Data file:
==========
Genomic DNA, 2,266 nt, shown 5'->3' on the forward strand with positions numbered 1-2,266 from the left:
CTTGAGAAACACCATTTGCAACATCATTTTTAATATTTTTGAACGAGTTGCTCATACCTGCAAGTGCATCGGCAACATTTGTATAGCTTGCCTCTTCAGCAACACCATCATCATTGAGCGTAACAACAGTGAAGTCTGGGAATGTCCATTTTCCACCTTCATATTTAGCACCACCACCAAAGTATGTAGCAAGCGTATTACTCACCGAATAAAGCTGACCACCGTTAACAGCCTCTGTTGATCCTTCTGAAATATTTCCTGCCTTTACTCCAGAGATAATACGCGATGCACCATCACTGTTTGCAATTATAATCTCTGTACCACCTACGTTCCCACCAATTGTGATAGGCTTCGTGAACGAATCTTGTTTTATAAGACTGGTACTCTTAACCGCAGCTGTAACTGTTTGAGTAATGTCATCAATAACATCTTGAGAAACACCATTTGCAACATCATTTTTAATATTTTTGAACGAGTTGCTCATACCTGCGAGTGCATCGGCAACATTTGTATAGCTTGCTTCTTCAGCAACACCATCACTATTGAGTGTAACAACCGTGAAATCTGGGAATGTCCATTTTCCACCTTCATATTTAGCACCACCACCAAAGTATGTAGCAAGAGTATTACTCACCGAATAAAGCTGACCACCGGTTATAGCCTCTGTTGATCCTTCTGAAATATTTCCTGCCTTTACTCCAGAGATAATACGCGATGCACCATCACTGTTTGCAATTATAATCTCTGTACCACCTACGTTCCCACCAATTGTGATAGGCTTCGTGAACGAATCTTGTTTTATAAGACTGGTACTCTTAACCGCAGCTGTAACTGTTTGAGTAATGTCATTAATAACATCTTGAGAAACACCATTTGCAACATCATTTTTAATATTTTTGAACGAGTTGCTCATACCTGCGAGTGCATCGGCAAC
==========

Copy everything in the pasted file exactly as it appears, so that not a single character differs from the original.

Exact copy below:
Genomic DNA, 2,266 nt, shown 5'->3' on the forward strand with positions numbered 1-2,266 from the left:
CTTGAGAAACACCATTTGCAACATCATTTTTAATATTTTTGAACGAGTTGCTCATACCTGCAAGTGCATCGGCAACATTTGTATAGCTTGCCTCTTCAGCAACACCATCATCATTGAGCGTAACAACAGTGAAGTCTGGGAATGTCCATTTTCCACCTTCATATTTAGCACCACCACCAAAGTATGTAGCAAGCGTATTACTCACCGAATAAAGCTGACCACCGTTAACAGCCTCTGTTGATCCTTCTGAAATATTTCCTGCCTTTACTCCAGAGATAATACGCGATGCACCATCACTGTTTGCAATTATAATCTCTGTACCACCTACGTTCCCACCAATTGTGATAGGCTTCGTGAACGAATCTTGTTTTATAAGACTGGTACTCTTAACCGCAGCTGTAACTGTTTGAGTAATGTCATCAATAACATCTTGAGAAACACCATTTGCAACATCATTTTTAATATTTTTGAACGAGTTGCTCATACCTGCGAGTGCATCGGCAACATTTGTATAGCTTGCTTCTTCAGCAACACCATCACTATTGAGTGTAACAACCGTGAAATCTGGGAATGTCCATTTTCCACCTTCATATTTAGCACCACCACCAAAGTATGTAGCAAGAGTATTACTCACCGAATAAAGCTGACCACCGGTTATAGCCTCTGTTGATCCTTCTGAAATATTTCCTGCCTTTACTCCAGAGATAATACGCGATGCACCATCACTGTTTGCAATTATAATCTCTGTACCACCTACGTTCCCACCAATTGTGATAGGCTTCGTGAACGAATCTTGTTTTATAAGACTGGTACTCTTAACCGCAGCTGTAACTGTTTGAGTAATGTCATTAATAACATCTTGAGAAACACCATTTGCAACATCATTTTTAATATTTTTGAACGAGTTGCTCATACCTGCGAGTGCATCGGCAAC